The surface bonding and release mechanisms in certain simple cases can be described in terms of a model wherein an atom or molecule in the near vicinity of a solid surface experiences a repulsive force increasing in magnitude as the separation decreases until a certain point is reached at which the force becomes attractive for a short interval and then repulsive again.  The potential energy profile is sharply increasing with decreasing distance except for a potential energy well very close to the surface.  The energy required to get close enough to the surface to become trapped in this energy well is sometimes referred to as the heat of adsorption.  Once trapped, the energy required to escape and re-enter the gas phase is sometimes referred to a the heat of desorption.  Adsorption is a term used to describe a surface reaction wherein the adsorbed gas particle remains intact on the surface.  Absorption is a term used to describe a surface reaction wherein the absorbed gas particle is disassociated into its atomic components which take up residence within the solid, most likely below the surface.  A range of scenarios is possible.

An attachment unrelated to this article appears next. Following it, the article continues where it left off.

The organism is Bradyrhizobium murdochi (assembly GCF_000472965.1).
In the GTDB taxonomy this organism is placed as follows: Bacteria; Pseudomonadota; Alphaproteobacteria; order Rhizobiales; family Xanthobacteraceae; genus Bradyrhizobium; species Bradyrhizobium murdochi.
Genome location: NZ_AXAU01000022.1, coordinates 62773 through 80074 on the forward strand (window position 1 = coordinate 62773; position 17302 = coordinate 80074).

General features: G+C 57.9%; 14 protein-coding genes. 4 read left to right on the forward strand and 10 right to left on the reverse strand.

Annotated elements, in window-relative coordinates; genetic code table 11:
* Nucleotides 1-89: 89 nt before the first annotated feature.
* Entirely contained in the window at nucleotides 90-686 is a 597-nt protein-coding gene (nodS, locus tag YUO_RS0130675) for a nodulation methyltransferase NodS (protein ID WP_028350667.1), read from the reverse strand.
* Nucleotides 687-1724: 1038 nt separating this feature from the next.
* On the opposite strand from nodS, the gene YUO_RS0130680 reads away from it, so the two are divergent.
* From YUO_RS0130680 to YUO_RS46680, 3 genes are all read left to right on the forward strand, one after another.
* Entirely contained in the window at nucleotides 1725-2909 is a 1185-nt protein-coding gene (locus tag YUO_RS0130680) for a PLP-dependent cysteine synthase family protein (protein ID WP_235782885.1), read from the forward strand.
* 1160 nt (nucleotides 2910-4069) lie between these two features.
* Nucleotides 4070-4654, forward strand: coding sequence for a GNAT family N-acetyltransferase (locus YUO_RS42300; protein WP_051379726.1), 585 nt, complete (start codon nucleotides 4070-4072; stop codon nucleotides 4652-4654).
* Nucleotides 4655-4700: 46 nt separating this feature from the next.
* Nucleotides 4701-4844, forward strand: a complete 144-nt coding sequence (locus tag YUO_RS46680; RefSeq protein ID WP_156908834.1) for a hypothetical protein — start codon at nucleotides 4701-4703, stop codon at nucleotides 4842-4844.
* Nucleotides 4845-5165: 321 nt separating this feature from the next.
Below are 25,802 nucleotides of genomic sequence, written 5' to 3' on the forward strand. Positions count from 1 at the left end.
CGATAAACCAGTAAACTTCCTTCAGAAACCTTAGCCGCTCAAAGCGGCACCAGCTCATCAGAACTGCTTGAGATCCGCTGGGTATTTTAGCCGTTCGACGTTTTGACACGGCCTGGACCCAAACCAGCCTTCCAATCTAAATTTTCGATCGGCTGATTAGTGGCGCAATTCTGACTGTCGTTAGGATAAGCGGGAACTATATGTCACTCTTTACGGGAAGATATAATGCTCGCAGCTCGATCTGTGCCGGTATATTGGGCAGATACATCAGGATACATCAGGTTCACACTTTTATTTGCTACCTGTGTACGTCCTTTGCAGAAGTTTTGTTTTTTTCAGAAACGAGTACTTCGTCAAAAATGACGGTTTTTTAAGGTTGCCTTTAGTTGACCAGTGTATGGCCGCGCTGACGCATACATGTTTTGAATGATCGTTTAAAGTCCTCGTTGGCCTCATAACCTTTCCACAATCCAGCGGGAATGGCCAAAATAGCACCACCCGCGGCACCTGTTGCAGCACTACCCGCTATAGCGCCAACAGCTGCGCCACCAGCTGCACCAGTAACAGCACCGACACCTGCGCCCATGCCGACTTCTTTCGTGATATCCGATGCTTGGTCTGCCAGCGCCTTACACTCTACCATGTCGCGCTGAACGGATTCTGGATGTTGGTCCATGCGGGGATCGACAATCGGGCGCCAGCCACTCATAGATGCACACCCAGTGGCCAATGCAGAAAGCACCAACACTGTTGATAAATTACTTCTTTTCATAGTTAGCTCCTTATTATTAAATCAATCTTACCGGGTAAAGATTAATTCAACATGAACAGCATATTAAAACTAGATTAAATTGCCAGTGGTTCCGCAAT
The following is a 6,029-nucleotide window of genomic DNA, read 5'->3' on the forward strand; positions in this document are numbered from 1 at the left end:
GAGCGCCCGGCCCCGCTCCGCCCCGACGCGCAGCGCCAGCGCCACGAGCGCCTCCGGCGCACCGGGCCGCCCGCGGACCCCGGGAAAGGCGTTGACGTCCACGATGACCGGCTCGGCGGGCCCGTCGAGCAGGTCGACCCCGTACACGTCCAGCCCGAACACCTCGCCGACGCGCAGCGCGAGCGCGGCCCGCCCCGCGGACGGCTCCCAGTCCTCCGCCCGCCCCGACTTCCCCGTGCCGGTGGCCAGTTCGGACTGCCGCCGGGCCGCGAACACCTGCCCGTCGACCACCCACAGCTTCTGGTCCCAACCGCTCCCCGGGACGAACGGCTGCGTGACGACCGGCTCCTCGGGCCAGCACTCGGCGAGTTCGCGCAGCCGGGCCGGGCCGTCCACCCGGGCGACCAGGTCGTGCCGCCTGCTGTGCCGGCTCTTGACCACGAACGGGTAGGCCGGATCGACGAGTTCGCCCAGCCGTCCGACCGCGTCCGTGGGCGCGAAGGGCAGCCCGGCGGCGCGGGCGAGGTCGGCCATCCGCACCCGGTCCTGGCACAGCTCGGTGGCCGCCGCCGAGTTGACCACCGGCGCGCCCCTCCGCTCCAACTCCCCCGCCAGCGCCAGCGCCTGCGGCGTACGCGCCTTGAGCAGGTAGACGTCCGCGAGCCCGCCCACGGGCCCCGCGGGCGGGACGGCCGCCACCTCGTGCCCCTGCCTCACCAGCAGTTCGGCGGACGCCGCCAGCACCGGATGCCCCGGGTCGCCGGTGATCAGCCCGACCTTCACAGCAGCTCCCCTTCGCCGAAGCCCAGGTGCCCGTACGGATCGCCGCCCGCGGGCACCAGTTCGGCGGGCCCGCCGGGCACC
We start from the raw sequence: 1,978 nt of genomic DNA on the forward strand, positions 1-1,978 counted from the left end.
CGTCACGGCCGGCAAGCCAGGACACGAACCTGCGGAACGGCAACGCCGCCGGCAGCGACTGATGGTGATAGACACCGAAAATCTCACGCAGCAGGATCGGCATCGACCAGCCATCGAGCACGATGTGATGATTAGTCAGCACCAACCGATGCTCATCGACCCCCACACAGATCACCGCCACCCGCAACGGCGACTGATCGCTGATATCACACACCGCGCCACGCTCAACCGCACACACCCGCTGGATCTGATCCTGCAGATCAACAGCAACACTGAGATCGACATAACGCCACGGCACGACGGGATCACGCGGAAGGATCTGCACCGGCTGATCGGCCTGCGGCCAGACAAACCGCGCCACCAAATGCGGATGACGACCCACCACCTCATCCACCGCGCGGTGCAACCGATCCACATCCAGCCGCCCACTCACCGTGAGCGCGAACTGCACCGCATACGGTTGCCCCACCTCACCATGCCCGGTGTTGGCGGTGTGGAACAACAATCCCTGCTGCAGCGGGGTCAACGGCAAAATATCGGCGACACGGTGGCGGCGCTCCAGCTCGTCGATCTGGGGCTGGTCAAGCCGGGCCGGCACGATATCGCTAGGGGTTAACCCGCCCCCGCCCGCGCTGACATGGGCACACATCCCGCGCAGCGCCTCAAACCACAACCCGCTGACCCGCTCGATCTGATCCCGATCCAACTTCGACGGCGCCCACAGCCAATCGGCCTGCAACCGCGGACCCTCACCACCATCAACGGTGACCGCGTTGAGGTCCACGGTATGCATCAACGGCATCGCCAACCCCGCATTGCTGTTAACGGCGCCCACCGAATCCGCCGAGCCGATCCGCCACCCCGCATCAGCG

The heat of adsorption may be either positive or negative.  An H2O molecule, for example, approaching the surface of liquid water at room temperature will experience a near 100% probability of sticking, releasing the heat of vaporization in the process.  An N2 molecule, on the other hand, approaching a pure tungsten surface will absorb energy and refrigerate the system when, on rare occasions, it becomes bonded.  The main problem I had to address with regard to TC detector elements had to do with surface chemistry between the components in the gas stream and the resistance wire.  Pure tungsten was the resistor element of choice, for reasons which were never made clear to me, and it was gold plated to minimize the thermal effects of surface chemistry between the tungsten and the species emerging from the GC column.  The adherence and porosity of the gold plating were not easy to control, but as soon as our supplier learned that we were looking into the matter, he soon found ways to correct these and other shortcomings of his detector elements.